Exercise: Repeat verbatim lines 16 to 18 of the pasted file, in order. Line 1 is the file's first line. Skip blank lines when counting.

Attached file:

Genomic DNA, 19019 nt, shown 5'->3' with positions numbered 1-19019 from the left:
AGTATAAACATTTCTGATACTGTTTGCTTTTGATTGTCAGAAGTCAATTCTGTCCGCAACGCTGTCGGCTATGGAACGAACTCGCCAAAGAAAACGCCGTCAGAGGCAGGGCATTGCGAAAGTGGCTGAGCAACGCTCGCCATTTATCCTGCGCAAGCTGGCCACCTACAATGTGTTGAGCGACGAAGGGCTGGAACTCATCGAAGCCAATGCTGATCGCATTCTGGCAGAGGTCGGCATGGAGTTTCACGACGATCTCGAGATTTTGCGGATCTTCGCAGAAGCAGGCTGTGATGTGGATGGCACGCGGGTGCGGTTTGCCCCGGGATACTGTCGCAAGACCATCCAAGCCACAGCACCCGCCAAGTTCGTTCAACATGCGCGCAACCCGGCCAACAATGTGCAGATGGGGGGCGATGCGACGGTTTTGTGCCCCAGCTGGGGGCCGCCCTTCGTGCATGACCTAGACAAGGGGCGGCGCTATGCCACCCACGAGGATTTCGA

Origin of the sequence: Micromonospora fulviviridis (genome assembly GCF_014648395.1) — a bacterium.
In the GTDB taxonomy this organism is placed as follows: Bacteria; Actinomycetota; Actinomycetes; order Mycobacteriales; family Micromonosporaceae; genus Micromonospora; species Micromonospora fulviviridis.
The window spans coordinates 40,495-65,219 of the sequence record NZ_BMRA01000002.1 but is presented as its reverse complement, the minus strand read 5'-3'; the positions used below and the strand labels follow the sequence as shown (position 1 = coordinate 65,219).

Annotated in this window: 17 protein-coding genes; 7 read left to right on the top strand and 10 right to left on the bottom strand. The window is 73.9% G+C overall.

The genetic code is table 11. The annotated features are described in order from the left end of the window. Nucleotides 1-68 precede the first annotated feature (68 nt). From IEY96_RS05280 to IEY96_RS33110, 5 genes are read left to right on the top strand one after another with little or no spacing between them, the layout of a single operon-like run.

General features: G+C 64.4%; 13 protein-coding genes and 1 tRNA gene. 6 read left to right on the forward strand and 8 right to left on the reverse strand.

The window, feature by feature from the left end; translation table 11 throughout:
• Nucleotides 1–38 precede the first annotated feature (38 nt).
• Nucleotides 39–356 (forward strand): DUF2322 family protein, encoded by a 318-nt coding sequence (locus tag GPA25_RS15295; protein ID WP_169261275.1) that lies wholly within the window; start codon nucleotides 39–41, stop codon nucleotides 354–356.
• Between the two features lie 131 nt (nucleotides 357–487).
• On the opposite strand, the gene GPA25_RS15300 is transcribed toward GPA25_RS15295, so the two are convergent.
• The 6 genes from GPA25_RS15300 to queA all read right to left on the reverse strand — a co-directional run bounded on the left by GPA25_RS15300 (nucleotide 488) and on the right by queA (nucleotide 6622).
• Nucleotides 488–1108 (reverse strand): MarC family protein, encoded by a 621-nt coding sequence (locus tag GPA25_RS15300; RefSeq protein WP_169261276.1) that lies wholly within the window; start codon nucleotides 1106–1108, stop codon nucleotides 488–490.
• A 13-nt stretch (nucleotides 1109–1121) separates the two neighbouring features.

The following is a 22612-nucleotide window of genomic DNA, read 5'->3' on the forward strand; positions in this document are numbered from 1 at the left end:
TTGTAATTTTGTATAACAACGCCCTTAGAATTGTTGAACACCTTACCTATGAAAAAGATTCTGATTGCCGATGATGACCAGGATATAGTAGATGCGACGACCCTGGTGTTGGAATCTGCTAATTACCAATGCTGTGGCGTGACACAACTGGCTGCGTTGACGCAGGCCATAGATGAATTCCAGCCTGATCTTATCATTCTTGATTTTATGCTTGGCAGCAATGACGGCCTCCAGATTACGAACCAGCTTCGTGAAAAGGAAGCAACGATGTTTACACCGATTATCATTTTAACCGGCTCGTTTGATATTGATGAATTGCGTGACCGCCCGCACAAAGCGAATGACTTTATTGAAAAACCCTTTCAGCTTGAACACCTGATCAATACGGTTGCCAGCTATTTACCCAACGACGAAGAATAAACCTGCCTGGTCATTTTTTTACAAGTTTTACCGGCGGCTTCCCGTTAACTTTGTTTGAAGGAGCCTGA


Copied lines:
• A 13-nt stretch (nucleotides 1109–1121) separates the two neighbouring features.

The following is a 22612-nucleotide window of genomic DNA, read 5'->3' on the forward strand; positions in this document are numbered from 1 at the left end:
TTGTAATTTTGTATAACAACGCCCTTAGAATTGTTGAACACCTTACCTATGAAAAAGATTCTGATTGCCGATGATGACCAGGATATAGTAGATGCGACGACCCTGGTGTTGGAATCTGCTAATTACCAATGCTGTGGCGTGACACAACTGGCTGCGTTGACGCAGGCCATAGATGAATTCCAGCCTGATCTTATCATTCTTGATTTTATGCTTGGCAGCAATGACGGCCTCCAGATTACGAACCAGCTTCGTGAAAAGGAAGCAACGATGTTTACACCGATTATCATTTTAACCGGCTCGTTTGATATTGATGAATTGCGTGACCGCCCGCACAAAGCGAATGACTTTATTGAAAAACCCTTTCAGCTTGAACACCTGATCAATACGGTTGCCAGCTATTTACCCAACGACGAAGAATAAACCTGCCTGGTCATTTTTTTACAAGTTTTACCGGCGGCTTCCCGTTAACTTTGTTTGAAGGAGCCTGA